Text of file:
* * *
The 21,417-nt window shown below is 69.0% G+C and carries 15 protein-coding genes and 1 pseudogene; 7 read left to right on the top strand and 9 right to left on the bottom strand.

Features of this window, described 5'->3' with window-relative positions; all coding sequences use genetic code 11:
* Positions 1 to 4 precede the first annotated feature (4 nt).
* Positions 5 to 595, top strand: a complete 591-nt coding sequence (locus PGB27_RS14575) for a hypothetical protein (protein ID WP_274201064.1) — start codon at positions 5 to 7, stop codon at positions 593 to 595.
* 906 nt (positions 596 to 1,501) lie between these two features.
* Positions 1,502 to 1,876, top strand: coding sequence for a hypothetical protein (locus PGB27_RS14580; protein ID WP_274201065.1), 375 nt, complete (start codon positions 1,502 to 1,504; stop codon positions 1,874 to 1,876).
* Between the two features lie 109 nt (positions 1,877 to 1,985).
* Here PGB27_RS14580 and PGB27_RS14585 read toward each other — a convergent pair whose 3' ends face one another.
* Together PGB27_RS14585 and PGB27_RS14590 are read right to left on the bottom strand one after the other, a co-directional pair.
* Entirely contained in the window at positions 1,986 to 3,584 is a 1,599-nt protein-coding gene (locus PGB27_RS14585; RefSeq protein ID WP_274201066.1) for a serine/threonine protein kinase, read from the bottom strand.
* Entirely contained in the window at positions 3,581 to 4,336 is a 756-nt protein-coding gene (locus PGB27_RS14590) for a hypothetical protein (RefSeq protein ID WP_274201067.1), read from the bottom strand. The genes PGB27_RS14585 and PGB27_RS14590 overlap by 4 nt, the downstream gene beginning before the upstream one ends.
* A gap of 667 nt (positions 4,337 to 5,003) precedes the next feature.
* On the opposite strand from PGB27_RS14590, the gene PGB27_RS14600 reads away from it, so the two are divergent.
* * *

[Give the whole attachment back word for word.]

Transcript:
The 21,417-nt window shown below is 69.0% G+C and carries 15 protein-coding genes and 1 pseudogene; 7 read left to right on the top strand and 9 right to left on the bottom strand.

Features of this window, described 5'->3' with window-relative positions; all coding sequences use genetic code 11:
* Positions 1 to 4 precede the first annotated feature (4 nt).
* Positions 5 to 595, top strand: a complete 591-nt coding sequence (locus PGB27_RS14575) for a hypothetical protein (protein ID WP_274201064.1) — start codon at positions 5 to 7, stop codon at positions 593 to 595.
* 906 nt (positions 596 to 1,501) lie between these two features.
* Positions 1,502 to 1,876, top strand: coding sequence for a hypothetical protein (locus PGB27_RS14580; protein ID WP_274201065.1), 375 nt, complete (start codon positions 1,502 to 1,504; stop codon positions 1,874 to 1,876).
* Between the two features lie 109 nt (positions 1,877 to 1,985).
* Here PGB27_RS14580 and PGB27_RS14585 read toward each other — a convergent pair whose 3' ends face one another.
* Together PGB27_RS14585 and PGB27_RS14590 are read right to left on the bottom strand one after the other, a co-directional pair.
* Entirely contained in the window at positions 1,986 to 3,584 is a 1,599-nt protein-coding gene (locus PGB27_RS14585; RefSeq protein ID WP_274201066.1) for a serine/threonine protein kinase, read from the bottom strand.
* Entirely contained in the window at positions 3,581 to 4,336 is a 756-nt protein-coding gene (locus PGB27_RS14590) for a hypothetical protein (RefSeq protein ID WP_274201067.1), read from the bottom strand. The genes PGB27_RS14585 and PGB27_RS14590 overlap by 4 nt, the downstream gene beginning before the upstream one ends.
* A gap of 667 nt (positions 4,337 to 5,003) precedes the next feature.
* On the opposite strand from PGB27_RS14590, the gene PGB27_RS14600 reads away from it, so the two are divergent.